Lars Von Trier follows closely the style of the Russian director Andrei Tarkovsky in the remoteness of his cinematic language. The cinematography has that haunting and poetic quality of some of Tarkovsky’s films. As a remote voice from a third character, nature enters in the camera frame and enlightens what has been darkened by the chaotic forces of life. Elements such as rain, the wind, and trees are part of the image system utilized by the Danish director. There is always rain in Tarkovsky’s films, and there is rain as well in Nymphomaniac part 1, and his previous film Antichrist. The bleak scenery in the film allows the director to travel into the depths of a void, where he unveils an often unspeakable truth
Nymphomaniac part I is an intriguing intellectual case study, which, like another Von trier films, Antichrist, makes use of therapy and a series of confessions by the female character in order to unveil a hidden nature of the self. This particular quality can be compared to a genre that the writer Mary Anne Doane calls “the medical discourse” in the tradition of woman’s film in Hollywood during the 1940’s, where women are presented as the object of study and understood under the interpretation of a psychotherapist. Nevertheless, Von Trier frees his female characters to some extent by allowing them to step away from the methodology of therapy. However, in doing so they risk their lives and their sanity, and face social punishment. There is often no escape in Von Trier’s films, but an alluring labyrinth where his characters experience an ambiguous reality that mirrors their ineffective attempts to restore their life conditions.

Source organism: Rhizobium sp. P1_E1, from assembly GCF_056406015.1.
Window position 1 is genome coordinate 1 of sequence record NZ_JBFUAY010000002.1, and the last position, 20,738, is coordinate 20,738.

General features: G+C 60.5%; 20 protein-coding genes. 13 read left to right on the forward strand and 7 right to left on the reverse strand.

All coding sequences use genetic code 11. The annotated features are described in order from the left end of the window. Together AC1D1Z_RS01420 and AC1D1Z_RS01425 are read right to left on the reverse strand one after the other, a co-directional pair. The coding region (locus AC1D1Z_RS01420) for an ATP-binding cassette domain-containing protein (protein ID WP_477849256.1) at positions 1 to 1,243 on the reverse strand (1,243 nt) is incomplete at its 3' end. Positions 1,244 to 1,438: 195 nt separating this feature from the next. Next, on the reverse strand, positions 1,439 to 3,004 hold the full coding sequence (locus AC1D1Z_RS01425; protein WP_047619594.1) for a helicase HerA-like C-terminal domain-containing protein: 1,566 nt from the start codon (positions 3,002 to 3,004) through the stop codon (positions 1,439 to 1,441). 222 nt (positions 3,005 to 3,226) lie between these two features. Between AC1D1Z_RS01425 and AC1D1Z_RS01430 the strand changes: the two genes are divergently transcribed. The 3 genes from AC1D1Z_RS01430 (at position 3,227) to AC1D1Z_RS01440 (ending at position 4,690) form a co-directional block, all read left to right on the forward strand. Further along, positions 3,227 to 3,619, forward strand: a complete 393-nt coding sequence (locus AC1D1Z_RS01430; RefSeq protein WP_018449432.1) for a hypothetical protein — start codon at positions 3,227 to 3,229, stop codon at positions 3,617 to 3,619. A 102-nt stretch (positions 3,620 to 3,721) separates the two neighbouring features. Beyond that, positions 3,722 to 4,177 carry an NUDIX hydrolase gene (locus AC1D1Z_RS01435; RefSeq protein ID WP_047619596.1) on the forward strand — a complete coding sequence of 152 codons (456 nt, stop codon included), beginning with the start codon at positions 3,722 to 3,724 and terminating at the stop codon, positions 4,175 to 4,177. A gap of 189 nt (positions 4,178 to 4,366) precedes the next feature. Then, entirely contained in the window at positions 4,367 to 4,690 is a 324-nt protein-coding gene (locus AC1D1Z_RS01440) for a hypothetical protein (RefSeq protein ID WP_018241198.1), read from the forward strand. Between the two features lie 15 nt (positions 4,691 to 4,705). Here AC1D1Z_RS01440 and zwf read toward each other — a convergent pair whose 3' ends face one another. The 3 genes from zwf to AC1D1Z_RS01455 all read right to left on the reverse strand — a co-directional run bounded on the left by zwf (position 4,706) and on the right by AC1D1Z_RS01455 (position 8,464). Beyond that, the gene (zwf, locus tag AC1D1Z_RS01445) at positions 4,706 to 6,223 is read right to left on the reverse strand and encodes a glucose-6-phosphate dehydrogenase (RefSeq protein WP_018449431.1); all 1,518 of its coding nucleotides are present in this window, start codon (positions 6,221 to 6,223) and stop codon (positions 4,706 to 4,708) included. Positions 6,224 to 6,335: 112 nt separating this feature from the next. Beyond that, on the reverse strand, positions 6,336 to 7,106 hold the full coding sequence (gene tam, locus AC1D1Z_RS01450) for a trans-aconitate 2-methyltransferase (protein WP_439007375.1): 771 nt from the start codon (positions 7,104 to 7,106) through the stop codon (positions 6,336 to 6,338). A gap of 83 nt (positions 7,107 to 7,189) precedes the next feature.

That reflective and combative existential quality in Von Trier films is constantly enhanced by the camera movement, which is actively driving the audience through this inescapable psychological space. As an illustration, in the opening scene in Nymphomaniac I the camera travels in one long single shot that is encompassed with the melancholy of the rain. This sequence can be compared to the magnificence of Orson Wells’s opening sequence in “Touch of Evil”. Von Trier cinematographer, Albert Claro,captures the entire expanse from the flakes of snow above the metallic textures to the red bricks of the buildings and ends the shot by entering a tunnel. Conspicuously, the film lures the eye and brings it to a provoking realm of sensory experiences, all while traveling in an inexhaustible narrative.